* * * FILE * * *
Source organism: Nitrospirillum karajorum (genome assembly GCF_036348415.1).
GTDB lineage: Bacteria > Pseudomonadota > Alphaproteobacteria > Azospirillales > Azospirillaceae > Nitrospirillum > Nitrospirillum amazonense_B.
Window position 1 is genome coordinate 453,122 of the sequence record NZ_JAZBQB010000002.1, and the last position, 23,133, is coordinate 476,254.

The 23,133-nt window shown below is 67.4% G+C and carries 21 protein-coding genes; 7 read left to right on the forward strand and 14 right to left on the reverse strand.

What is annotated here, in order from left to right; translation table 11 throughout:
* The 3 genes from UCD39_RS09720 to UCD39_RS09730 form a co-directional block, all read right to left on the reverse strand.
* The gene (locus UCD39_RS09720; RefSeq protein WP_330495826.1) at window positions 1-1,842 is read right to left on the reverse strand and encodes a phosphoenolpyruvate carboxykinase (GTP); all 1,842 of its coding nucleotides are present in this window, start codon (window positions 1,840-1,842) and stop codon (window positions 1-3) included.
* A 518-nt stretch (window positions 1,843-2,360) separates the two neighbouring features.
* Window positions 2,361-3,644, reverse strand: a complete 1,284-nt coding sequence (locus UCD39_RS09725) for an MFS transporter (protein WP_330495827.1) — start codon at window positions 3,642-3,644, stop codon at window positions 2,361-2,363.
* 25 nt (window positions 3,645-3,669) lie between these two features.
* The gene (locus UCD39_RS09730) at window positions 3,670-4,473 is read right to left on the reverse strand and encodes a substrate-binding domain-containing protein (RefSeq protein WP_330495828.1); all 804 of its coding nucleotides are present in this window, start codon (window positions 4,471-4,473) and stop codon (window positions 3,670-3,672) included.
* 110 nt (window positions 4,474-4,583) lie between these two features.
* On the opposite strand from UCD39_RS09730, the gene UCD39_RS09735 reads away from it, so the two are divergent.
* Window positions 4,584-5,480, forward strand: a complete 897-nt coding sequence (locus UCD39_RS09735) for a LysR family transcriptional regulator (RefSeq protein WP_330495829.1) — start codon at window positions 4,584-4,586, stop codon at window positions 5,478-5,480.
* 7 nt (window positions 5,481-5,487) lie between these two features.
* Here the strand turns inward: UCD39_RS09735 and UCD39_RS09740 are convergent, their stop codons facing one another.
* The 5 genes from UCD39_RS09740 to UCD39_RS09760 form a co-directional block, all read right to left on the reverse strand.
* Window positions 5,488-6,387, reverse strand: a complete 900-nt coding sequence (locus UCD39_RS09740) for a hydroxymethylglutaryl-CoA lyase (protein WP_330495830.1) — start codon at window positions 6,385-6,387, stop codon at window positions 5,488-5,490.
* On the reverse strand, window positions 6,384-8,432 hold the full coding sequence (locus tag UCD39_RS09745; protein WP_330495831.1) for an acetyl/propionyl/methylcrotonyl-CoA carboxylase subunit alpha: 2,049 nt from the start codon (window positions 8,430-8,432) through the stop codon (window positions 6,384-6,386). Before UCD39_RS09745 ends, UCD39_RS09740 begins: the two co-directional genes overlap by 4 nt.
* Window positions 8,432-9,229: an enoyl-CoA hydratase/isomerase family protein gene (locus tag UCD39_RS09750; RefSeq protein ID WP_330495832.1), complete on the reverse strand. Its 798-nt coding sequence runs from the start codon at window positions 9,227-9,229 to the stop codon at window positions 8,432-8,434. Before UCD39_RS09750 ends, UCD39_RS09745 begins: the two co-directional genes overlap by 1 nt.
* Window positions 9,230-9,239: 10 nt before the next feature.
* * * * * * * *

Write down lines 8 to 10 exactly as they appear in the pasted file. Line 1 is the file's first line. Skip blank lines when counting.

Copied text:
* A 518-nt stretch (window positions 1,843-2,360) separates the two neighbouring features.
* Window positions 2,361-3,644, reverse strand: a complete 1,284-nt coding sequence (locus UCD39_RS09725) for an MFS transporter (protein WP_330495827.1) — start codon at window positions 3,642-3,644, stop codon at window positions 2,361-2,363.
* 25 nt (window positions 3,645-3,669) lie between these two features.